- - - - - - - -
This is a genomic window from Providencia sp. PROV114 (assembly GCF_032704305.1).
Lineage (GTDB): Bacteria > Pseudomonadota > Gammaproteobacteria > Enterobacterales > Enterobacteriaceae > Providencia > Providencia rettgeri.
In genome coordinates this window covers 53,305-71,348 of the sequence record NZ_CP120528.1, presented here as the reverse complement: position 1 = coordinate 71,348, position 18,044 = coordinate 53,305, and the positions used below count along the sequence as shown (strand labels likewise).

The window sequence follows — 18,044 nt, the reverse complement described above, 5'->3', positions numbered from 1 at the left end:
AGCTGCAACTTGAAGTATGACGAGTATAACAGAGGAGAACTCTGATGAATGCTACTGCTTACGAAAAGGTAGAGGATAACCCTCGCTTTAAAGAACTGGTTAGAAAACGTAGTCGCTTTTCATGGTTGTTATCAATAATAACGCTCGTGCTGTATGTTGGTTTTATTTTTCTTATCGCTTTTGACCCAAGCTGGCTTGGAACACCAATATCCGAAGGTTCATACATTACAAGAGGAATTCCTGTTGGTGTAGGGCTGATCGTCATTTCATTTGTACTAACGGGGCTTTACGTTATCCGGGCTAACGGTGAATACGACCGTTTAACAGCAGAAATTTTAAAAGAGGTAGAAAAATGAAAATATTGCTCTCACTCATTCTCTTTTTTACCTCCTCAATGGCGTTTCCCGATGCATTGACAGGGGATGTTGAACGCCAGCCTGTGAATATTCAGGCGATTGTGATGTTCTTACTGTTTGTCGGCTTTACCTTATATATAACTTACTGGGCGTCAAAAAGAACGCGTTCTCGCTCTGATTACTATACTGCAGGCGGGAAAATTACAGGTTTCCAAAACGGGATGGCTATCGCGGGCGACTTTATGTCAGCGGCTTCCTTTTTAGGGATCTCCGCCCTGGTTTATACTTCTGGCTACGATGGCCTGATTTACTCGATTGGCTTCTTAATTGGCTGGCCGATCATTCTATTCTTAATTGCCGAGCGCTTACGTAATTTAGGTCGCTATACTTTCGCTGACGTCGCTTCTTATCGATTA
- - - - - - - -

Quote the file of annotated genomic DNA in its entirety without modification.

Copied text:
This is a genomic window from Providencia sp. PROV114 (assembly GCF_032704305.1).
Lineage (GTDB): Bacteria > Pseudomonadota > Gammaproteobacteria > Enterobacterales > Enterobacteriaceae > Providencia > Providencia rettgeri.
In genome coordinates this window covers 53,305-71,348 of the sequence record NZ_CP120528.1, presented here as the reverse complement: position 1 = coordinate 71,348, position 18,044 = coordinate 53,305, and the positions used below count along the sequence as shown (strand labels likewise).

The window sequence follows — 18,044 nt, the reverse complement described above, 5'->3', positions numbered from 1 at the left end:
AGCTGCAACTTGAAGTATGACGAGTATAACAGAGGAGAACTCTGATGAATGCTACTGCTTACGAAAAGGTAGAGGATAACCCTCGCTTTAAAGAACTGGTTAGAAAACGTAGTCGCTTTTCATGGTTGTTATCAATAATAACGCTCGTGCTGTATGTTGGTTTTATTTTTCTTATCGCTTTTGACCCAAGCTGGCTTGGAACACCAATATCCGAAGGTTCATACATTACAAGAGGAATTCCTGTTGGTGTAGGGCTGATCGTCATTTCATTTGTACTAACGGGGCTTTACGTTATCCGGGCTAACGGTGAATACGACCGTTTAACAGCAGAAATTTTAAAAGAGGTAGAAAAATGAAAATATTGCTCTCACTCATTCTCTTTTTTACCTCCTCAATGGCGTTTCCCGATGCATTGACAGGGGATGTTGAACGCCAGCCTGTGAATATTCAGGCGATTGTGATGTTCTTACTGTTTGTCGGCTTTACCTTATATATAACTTACTGGGCGTCAAAAAGAACGCGTTCTCGCTCTGATTACTATACTGCAGGCGGGAAAATTACAGGTTTCCAAAACGGGATGGCTATCGCGGGCGACTTTATGTCAGCGGCTTCCTTTTTAGGGATCTCCGCCCTGGTTTATACTTCTGGCTACGATGGCCTGATTTACTCGATTGGCTTCTTAATTGGCTGGCCGATCATTCTATTCTTAATTGCCGAGCGCTTACGTAATTTAGGTCGCTATACTTTCGCTGACGTCGCTTCTTATCGATTA